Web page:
Djamiou Ohounko, MBA Student at ASE, presented the Thematic Reading Group in Finance/Financial Inclusion held on Tuesday November 6th. The paper presented to the audience for analysis was titled “Determinants of Bank Failures in the US Revisited” by Richard J. Cebula (2010).
Djamiou summarized the interest of the paper which was to “identify key determinants on bank failures in the United States for the period 1970 to 2007” as well to investigate the impacts of three federal banking statutes: The Federal Deposit Insurance Corporation Improvement Act of 1991 (FDICIA), the Riegle-Neal Interstate Banking and Branching Efficiency Act of 1994 (RNIBA), and the Gramm-Leach-Bliley Act (GLBAct) of 1999. Following some previous related studies, the author adopted an eclectic model that led him to the conclusion that bank failure rates during the period of study was an increasing function of the unemployment rate, the average cost of funds, volatility of the S&P 500 Stock Index, and charge-offs as a percentage of outstanding loans. He noted, however, that it was a decreasing function of the mortgage rate on new 30-year fixed rate mortgages.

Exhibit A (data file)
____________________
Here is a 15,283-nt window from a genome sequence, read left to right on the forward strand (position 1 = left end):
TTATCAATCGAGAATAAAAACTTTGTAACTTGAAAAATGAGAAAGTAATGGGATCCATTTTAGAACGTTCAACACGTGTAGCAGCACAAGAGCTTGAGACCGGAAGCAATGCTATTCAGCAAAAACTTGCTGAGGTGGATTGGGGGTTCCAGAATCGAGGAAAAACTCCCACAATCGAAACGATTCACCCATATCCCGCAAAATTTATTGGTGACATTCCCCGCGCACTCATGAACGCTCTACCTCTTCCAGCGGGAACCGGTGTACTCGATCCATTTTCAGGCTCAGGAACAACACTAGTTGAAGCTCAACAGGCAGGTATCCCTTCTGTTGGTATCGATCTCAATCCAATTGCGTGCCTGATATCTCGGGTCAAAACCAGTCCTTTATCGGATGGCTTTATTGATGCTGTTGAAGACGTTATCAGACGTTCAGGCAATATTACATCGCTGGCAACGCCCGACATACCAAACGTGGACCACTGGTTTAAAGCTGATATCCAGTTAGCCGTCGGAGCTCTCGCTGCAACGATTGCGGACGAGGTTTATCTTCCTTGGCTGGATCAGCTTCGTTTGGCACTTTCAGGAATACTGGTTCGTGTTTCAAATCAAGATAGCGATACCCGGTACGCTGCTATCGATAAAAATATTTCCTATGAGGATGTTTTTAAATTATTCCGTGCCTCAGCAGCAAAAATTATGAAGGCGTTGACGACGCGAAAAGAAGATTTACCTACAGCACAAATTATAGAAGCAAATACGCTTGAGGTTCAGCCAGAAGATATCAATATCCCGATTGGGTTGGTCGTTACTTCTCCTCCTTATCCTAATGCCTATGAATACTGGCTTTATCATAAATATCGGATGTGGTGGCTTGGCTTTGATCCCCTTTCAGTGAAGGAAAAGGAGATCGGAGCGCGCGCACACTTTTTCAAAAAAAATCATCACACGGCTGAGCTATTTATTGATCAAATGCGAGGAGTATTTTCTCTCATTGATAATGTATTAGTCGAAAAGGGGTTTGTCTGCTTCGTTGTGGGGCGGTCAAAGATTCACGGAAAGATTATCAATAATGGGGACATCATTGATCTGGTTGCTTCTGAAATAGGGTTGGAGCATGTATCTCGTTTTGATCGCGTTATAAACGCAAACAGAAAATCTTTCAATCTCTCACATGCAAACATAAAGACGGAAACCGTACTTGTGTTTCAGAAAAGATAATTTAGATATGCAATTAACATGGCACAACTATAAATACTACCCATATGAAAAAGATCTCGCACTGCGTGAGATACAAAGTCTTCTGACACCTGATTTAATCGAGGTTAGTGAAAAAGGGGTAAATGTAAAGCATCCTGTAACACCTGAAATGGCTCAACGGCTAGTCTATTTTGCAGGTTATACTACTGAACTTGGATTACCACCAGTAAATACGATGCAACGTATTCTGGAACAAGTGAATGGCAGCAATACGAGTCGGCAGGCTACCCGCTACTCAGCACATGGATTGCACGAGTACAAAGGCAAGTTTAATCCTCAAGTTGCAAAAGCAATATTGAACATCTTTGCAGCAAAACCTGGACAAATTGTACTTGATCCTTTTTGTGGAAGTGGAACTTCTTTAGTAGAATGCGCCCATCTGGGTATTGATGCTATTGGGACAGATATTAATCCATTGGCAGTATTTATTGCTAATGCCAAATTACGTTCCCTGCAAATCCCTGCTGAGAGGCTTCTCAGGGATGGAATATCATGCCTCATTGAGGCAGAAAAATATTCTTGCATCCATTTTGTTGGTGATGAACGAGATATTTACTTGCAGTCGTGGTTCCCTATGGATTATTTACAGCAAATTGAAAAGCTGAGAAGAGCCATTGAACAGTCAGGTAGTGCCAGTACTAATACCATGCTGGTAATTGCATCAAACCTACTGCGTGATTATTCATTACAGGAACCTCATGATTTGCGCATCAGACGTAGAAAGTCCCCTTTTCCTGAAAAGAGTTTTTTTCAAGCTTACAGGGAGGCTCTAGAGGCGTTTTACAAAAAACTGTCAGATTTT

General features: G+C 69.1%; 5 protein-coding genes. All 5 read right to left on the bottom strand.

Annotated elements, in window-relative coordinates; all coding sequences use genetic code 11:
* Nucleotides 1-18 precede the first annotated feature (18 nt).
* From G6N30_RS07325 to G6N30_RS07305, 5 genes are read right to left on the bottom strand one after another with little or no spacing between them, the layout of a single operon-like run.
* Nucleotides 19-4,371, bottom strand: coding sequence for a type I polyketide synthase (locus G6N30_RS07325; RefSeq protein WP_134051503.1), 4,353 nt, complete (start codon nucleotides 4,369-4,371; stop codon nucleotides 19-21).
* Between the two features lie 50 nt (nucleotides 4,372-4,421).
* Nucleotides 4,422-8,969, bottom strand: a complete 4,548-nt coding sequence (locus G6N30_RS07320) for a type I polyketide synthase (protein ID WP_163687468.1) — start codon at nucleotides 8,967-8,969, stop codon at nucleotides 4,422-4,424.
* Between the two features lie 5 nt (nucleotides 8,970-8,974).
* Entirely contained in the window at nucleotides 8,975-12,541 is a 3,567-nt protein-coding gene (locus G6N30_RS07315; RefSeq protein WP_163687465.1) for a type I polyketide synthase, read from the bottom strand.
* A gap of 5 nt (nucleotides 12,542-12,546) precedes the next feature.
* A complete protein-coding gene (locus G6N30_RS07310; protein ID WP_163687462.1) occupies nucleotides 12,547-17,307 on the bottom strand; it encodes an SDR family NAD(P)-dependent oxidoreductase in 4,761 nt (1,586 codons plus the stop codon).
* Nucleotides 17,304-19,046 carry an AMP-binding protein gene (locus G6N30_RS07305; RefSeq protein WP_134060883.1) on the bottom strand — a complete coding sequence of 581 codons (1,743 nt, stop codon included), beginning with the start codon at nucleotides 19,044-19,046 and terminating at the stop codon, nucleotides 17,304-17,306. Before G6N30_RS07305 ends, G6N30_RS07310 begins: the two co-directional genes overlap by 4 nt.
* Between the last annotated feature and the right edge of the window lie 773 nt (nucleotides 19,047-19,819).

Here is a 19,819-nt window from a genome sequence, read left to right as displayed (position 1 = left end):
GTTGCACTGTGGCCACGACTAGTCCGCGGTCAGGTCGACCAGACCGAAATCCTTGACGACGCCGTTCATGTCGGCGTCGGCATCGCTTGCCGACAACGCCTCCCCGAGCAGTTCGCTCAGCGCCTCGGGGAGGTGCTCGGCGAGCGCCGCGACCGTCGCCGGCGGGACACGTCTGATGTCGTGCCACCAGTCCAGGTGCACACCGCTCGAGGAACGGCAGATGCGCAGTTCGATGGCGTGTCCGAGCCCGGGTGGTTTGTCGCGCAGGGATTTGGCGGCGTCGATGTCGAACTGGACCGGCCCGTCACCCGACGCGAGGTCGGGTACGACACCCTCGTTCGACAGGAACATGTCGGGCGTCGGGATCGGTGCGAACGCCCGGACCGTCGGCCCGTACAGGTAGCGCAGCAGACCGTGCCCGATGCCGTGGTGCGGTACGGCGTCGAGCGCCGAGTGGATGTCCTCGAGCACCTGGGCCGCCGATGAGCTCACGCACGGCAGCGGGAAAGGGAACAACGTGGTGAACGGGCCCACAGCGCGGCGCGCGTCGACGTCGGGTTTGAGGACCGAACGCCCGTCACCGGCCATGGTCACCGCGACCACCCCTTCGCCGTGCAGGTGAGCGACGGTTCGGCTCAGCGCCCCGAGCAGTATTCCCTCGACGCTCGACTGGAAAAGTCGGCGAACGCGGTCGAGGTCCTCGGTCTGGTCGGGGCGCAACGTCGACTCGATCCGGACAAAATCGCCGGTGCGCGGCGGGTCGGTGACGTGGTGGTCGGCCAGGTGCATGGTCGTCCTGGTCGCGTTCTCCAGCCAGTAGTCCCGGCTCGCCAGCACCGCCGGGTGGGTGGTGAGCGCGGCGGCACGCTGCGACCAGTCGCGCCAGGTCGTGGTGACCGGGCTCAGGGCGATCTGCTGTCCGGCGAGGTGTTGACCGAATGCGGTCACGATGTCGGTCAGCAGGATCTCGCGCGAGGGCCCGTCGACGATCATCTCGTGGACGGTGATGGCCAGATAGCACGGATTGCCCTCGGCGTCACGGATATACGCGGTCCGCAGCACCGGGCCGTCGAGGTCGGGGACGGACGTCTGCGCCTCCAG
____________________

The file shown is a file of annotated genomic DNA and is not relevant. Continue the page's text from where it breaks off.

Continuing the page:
The participants enjoyed discussing the paper during the Q&A, and the interactive debate questioned the pertinence, the limitations, and the possible expansion of the study, particularly in the African context. In particular, the fact that there are other variables that could be taken into account to explain the failure of US’ banks like management quality and insolvency was raised. Currently there is no comparison between the data of US’ banks failure and those of other regions in the world.